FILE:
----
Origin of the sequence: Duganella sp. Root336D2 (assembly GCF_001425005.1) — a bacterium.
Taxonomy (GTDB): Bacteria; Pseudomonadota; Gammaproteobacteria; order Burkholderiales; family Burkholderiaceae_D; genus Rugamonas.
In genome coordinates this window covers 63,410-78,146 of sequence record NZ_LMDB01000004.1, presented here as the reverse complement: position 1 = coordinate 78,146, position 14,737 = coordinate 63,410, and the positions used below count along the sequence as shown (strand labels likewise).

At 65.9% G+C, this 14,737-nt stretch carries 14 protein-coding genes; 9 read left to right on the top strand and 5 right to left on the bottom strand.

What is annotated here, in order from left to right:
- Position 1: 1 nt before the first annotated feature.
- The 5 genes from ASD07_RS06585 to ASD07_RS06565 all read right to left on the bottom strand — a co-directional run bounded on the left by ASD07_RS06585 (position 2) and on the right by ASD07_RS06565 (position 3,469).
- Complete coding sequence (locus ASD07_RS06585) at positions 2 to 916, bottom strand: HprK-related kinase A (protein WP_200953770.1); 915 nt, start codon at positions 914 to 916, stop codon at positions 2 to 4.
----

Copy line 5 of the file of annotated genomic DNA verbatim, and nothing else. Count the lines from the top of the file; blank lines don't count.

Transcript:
What is annotated here, in order from left to right: